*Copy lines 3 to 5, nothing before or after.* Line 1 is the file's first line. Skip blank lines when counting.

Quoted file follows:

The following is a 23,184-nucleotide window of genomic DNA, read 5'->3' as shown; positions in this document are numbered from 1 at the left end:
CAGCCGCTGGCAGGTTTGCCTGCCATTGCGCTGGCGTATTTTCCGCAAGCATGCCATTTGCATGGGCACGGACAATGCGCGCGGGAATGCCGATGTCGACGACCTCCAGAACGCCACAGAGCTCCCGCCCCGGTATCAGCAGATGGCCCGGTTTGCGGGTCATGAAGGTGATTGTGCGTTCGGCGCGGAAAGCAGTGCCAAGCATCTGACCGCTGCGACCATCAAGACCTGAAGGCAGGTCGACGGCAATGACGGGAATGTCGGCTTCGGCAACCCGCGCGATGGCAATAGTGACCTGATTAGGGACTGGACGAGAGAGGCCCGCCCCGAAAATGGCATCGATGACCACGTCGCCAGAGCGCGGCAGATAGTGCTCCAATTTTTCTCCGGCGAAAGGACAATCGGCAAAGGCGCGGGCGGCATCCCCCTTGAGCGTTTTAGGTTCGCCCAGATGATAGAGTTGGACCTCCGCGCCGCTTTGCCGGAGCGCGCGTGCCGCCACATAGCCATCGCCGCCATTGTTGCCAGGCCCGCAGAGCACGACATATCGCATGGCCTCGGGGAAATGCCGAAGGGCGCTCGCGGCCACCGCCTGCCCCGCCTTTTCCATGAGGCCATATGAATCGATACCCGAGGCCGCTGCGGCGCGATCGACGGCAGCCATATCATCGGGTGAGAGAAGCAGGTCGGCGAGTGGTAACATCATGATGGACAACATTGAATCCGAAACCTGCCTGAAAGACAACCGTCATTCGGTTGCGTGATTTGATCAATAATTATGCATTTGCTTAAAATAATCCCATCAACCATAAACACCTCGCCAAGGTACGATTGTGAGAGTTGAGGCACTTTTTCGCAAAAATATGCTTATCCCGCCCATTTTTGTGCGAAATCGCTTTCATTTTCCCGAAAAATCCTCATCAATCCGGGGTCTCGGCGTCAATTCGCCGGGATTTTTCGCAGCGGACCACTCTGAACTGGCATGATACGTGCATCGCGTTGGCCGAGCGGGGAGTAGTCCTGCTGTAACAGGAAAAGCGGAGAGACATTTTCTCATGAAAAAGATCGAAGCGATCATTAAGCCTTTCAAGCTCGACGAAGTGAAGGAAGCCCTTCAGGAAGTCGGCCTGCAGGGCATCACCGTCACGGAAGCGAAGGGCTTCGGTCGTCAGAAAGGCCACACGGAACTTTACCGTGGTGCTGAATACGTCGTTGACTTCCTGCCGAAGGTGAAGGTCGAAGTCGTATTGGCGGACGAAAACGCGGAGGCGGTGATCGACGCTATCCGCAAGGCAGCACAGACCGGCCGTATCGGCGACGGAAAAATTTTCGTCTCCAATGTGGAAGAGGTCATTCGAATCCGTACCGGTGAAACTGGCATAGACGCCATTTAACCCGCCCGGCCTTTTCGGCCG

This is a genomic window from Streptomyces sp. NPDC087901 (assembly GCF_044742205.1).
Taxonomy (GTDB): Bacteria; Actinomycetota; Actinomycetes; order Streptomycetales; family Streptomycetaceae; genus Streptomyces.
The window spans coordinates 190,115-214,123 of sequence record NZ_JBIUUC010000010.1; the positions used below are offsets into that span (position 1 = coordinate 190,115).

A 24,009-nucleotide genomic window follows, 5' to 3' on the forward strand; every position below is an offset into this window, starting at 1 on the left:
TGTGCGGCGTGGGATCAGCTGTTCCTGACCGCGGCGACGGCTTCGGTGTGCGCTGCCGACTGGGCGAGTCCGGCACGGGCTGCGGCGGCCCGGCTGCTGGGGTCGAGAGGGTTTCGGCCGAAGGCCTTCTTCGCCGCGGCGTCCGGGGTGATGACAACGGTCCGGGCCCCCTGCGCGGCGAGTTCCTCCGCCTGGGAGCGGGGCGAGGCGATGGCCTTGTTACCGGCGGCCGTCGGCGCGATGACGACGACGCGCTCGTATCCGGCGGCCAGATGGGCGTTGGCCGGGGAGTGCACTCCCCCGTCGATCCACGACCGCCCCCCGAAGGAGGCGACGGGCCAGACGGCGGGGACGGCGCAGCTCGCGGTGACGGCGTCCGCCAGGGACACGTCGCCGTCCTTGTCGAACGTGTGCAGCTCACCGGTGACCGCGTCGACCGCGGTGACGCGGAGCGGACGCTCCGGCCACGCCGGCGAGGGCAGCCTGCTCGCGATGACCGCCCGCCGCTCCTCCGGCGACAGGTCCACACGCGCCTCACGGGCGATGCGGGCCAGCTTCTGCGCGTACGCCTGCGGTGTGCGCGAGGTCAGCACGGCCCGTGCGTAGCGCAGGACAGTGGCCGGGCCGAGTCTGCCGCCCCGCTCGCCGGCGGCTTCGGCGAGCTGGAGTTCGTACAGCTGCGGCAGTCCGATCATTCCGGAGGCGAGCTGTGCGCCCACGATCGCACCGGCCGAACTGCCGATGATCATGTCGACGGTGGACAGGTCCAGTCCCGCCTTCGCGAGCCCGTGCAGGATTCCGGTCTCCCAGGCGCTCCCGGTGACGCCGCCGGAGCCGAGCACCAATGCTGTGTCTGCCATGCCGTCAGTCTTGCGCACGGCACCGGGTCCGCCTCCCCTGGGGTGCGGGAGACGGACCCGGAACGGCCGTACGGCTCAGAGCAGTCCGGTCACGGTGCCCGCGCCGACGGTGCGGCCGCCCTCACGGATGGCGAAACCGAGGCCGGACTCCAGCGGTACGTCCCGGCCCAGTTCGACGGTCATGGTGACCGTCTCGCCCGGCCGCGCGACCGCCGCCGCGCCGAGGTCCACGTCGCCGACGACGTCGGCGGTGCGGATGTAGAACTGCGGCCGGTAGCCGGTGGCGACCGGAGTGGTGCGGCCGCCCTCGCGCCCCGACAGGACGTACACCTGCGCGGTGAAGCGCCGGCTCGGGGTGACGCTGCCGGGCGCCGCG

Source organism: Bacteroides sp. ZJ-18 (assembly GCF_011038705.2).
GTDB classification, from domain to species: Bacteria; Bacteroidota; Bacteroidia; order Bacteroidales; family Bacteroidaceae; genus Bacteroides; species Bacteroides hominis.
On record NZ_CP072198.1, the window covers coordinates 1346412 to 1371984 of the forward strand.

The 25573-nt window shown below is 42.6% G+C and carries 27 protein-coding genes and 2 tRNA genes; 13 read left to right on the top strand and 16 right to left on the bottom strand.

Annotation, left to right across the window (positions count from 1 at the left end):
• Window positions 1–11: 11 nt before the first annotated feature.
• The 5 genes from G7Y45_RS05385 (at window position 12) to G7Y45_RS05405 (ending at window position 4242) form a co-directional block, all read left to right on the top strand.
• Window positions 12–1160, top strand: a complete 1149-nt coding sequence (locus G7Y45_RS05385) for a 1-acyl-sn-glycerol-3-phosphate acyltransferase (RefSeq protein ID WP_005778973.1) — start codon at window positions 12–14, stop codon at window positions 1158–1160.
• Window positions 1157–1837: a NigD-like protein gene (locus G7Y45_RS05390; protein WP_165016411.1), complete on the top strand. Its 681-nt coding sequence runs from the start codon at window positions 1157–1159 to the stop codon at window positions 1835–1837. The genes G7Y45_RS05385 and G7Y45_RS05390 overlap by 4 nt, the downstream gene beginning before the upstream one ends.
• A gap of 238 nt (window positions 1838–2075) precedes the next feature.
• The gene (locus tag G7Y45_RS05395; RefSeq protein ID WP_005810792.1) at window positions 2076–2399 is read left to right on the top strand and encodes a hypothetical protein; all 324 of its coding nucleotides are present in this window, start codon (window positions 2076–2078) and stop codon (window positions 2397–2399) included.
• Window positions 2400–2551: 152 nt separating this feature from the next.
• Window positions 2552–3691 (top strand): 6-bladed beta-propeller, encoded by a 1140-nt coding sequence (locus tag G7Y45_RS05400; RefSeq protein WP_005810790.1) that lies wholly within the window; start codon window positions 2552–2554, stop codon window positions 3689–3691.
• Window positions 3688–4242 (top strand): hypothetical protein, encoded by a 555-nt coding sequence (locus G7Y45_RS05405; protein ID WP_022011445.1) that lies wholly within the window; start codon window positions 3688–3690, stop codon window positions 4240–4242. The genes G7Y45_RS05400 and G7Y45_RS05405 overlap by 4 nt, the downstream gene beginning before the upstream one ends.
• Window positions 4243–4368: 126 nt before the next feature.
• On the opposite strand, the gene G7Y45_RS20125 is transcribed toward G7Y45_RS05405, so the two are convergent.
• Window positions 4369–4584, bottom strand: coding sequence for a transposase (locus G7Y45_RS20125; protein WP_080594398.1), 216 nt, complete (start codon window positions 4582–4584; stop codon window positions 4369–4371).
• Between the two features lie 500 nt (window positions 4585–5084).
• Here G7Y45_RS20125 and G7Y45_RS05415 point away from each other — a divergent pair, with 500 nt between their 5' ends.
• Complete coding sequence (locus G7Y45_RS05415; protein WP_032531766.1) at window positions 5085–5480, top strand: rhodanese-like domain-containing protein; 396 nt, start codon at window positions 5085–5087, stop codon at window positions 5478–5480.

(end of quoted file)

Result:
This is a genomic window from Streptomyces sp. NPDC087901 (assembly GCF_044742205.1).
Taxonomy (GTDB): Bacteria; Actinomycetota; Actinomycetes; order Streptomycetales; family Streptomycetaceae; genus Streptomyces.
The window spans coordinates 190,115-214,123 of sequence record NZ_JBIUUC010000010.1; the positions used below are offsets into that span (position 1 = coordinate 190,115).